We at Hoxhunt want the security training to mirror the real world and the real attacks that we see every day. Real attackers do not have the same moral compass as the defending side, and we want to simulate that to the best of our abilities. This is why we include some of the more sensitive topics in our training. We will never send a simulation that is meant to inflict fear or embarrassment, but we do want to simulate similar emotions, so that you learn to identify these during the training.
Educating employees with a wide arrange of topics used by attackers in the wild, help users to look out for the emotional reactions that some of the most intelligent threats cause. Watching out for the emotional responses is one of the key aspects of security awareness. By having all Hoxhunt supported threat categories and content available for employees to learn from, allows us to improve those emotional responses. If some key threat topics are disabled, you might give the attacker an advantage - if you do not include some topics in the training and a real attack is executed with that exact topic, your users might not stop and think about the message before reacting to it. Many of the threats that utilize more tabu topics might even lead to the user being too embarrassed to report that they’ve fallen for one. Keeping your training curriculum as wide as you can will help you in the long run.
We feel, that it is extremely important for users to be left feeling positive after a learning experience, for them to really embrace the learning. Utilizing these topics in our training is a carefully considered decision.
Why do Hoxhunt simulations expire in 4 days?
Simulations expire. The simulation will be considered missed if you do not report it within 4 days of receiving it. And why 4 days? Real phishing also gets old and the longer it takes to detect and analyse it, the more risk it can pose to the security of your company. With this period we want to train you to be quick to detect and report a fraudulent email.
After 4 days you can report the email, but it will still be considered as missed. However, you will still be able to do the microtrainig and earn extra stars.
What kinds of brutal tactics do real attackers use?
Producing negative emotions, such as fear and embarrassment, is highly effective for the attackers. Attacks, such as sextortion scams and emails abusing authority, are common nowadays. Other common topics are money, employment, complaints, etc.
During the COVID-19 pandemic and beyond, many people are enduring the worst years of their lives between lay-offs, corporate restructuring, and the loss of loved ones; meanwhile, others have stayed healthy and prospered financially. You could say that the previous year has covered the whole emotional spectrum, and attackers have responded with verifiably potent phishing campaigns hooked into emotions.
After struggling through so much uncertainty, how horrible would it be to receive a contract termination notice from HR? The below example is from a campaign utilizing an extremely emotionally provoking topic to increase the chance that the recipient will stop thinking rationally and just act based on instinct.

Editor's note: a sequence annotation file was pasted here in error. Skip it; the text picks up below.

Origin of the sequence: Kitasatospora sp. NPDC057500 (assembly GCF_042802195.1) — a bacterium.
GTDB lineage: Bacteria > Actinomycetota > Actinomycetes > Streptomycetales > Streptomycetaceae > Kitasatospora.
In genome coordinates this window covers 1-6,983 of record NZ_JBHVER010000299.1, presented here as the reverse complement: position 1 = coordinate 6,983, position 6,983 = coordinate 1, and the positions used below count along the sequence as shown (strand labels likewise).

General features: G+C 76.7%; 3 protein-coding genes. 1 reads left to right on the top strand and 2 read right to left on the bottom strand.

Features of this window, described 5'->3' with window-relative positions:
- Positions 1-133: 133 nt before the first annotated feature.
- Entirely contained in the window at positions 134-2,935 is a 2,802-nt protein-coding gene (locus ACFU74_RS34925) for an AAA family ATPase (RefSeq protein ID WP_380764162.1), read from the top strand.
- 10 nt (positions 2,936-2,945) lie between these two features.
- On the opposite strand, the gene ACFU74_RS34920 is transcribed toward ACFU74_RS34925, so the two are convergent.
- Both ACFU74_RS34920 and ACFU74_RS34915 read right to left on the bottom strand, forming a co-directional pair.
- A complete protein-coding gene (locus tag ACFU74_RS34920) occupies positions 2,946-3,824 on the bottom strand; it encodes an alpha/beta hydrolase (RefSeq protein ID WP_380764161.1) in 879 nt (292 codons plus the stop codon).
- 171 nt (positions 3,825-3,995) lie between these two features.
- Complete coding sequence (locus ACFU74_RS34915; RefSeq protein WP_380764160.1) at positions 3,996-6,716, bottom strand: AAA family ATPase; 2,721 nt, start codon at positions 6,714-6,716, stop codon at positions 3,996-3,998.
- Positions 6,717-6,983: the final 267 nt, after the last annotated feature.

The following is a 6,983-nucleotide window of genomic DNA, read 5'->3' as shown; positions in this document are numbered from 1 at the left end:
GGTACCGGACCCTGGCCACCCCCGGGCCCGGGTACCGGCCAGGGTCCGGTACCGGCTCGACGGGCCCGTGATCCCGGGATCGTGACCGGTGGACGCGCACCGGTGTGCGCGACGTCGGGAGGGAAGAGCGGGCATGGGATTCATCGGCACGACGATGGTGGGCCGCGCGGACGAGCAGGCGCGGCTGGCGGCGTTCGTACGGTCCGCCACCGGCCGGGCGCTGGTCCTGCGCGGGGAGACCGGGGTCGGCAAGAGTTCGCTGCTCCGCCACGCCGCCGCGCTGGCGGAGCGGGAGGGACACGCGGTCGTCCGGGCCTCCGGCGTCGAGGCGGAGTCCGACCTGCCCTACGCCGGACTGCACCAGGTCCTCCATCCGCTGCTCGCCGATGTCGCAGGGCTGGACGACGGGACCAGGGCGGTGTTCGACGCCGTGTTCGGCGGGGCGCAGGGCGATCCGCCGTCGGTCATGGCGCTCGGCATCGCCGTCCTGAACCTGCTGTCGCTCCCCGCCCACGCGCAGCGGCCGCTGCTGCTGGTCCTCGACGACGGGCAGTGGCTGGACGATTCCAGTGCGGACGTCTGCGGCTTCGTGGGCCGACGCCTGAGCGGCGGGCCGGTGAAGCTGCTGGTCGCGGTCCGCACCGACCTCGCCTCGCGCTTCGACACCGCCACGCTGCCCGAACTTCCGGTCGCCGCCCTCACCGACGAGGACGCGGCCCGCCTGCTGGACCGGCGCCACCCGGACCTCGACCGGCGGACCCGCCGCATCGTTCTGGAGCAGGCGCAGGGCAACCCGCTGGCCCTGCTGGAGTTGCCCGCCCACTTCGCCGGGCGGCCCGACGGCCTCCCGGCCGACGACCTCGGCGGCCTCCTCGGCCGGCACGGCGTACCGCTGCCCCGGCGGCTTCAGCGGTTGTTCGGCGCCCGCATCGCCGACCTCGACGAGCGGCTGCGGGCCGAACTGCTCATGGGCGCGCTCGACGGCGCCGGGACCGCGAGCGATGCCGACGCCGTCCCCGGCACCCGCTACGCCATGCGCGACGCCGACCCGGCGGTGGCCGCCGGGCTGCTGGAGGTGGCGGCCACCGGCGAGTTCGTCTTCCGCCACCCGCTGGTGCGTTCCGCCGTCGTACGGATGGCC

People do all kinds of things in the privacy of their own homes. Some activities, like cooking, they are willing to share; and others... less so. Viewing adult websites falls firmly into the “not keen on sharing” category. And Oh la la, imagine the fear and humiliation of being threatened in an email message with: “I know what you looked at last night. And I recorded you doing it.”
Below is a sample email from a sextortion campaign.
Read more: Porn scams, Ooh la la - Hoxhunt
Authority impersonation phishing attacks are nothing new. The topic never gets old and the technique clearly works. They can be carried out in numerous languages exploiting numerous official services around the world, from North Carolina to Belgium. The idea is to mimic a governmental authority or something similar in order to set the phishing hook.
Below is an example campaign that has been very active during 2021, showing how extreme topics these malicious actors use to get a response.
Attempts have also been made to create a sense of authenticity by adding The Ministry of Justice and Europol logos. There’s also a hand written signature and several fake stamps added at the end of the email. Even so, the attacker is a bit sloppy as they are using a different name in the introduction and the final signature. These kinds of small mistakes are good ways to spot a phishing email.
The email proceeds to threaten legal action if the accused doesn’t respond in 72 hours. We have seen emails in this campaign threaten to:
Publish the name and photo of the accused person
Send a further report to prosecutor
Register the accused person as sex offender
Transmit the case to national news channels
Broadcast the case to accused person’s family and loved ones
Seeing these accusations and threats, even knowing you’re innocent, might cause panic in some people. Thinking there’s some kind of tragic misunderstanding, they’ll want to clear their name. Unfortunately, that’s exactly what the attacker wants, to induce their reply.
Replying to the email leads to a scam in which the attacker tries to steal the victim’s financial information and other personal data.
Want to learn more about the tactics criminals use?
Check out our Off the Hook - Threat Stories library on our blog: https://www.hoxhunt.com/blog where we gather stories from the frontlines on the latest attacks we are seeing out in the wild.